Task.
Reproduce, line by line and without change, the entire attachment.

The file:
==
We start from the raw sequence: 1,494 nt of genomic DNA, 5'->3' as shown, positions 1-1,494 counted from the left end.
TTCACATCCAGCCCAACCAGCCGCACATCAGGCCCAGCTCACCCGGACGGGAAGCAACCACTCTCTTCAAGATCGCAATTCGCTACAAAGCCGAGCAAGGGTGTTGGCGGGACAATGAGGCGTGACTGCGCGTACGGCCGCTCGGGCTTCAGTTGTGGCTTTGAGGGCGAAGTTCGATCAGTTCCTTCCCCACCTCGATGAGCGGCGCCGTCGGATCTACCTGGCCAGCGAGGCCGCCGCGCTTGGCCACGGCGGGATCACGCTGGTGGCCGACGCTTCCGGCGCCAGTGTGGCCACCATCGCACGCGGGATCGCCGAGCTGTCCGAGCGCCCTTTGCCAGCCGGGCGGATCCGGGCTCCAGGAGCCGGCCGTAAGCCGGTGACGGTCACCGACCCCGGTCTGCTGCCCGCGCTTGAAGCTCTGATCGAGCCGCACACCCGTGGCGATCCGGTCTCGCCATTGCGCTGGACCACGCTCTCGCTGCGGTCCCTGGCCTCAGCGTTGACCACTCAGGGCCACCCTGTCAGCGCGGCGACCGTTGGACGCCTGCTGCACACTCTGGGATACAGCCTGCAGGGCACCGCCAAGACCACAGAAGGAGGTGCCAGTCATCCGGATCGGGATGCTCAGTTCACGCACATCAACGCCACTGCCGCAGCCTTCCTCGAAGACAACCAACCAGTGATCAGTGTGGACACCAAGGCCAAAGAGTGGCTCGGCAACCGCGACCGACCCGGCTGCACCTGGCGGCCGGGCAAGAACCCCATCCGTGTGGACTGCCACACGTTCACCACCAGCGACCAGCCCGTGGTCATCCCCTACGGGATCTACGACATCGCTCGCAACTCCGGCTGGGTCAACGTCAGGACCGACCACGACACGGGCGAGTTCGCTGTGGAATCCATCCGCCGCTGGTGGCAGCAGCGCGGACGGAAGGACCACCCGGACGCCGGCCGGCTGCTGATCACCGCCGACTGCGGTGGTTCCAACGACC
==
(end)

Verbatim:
We start from the raw sequence: 1,494 nt of genomic DNA, 5'->3' as shown, positions 1-1,494 counted from the left end.
TTCACATCCAGCCCAACCAGCCGCACATCAGGCCCAGCTCACCCGGACGGGAAGCAACCACTCTCTTCAAGATCGCAATTCGCTACAAAGCCGAGCAAGGGTGTTGGCGGGACAATGAGGCGTGACTGCGCGTACGGCCGCTCGGGCTTCAGTTGTGGCTTTGAGGGCGAAGTTCGATCAGTTCCTTCCCCACCTCGATGAGCGGCGCCGTCGGATCTACCTGGCCAGCGAGGCCGCCGCGCTTGGCCACGGCGGGATCACGCTGGTGGCCGACGCTTCCGGCGCCAGTGTGGCCACCATCGCACGCGGGATCGCCGAGCTGTCCGAGCGCCCTTTGCCAGCCGGGCGGATCCGGGCTCCAGGAGCCGGCCGTAAGCCGGTGACGGTCACCGACCCCGGTCTGCTGCCCGCGCTTGAAGCTCTGATCGAGCCGCACACCCGTGGCGATCCGGTCTCGCCATTGCGCTGGACCACGCTCTCGCTGCGGTCCCTGGCCTCAGCGTTGACCACTCAGGGCCACCCTGTCAGCGCGGCGACCGTTGGACGCCTGCTGCACACTCTGGGATACAGCCTGCAGGGCACCGCCAAGACCACAGAAGGAGGTGCCAGTCATCCGGATCGGGATGCTCAGTTCACGCACATCAACGCCACTGCCGCAGCCTTCCTCGAAGACAACCAACCAGTGATCAGTGTGGACACCAAGGCCAAAGAGTGGCTCGGCAACCGCGACCGACCCGGCTGCACCTGGCGGCCGGGCAAGAACCCCATCCGTGTGGACTGCCACACGTTCACCACCAGCGACCAGCCCGTGGTCATCCCCTACGGGATCTACGACATCGCTCGCAACTCCGGCTGGGTCAACGTCAGGACCGACCACGACACGGGCGAGTTCGCTGTGGAATCCATCCGCCGCTGGTGGCAGCAGCGCGGACGGAAGGACCACCCGGACGCCGGCCGGCTGCTGATCACCGCCGACTGCGGTGGTTCCAACGACC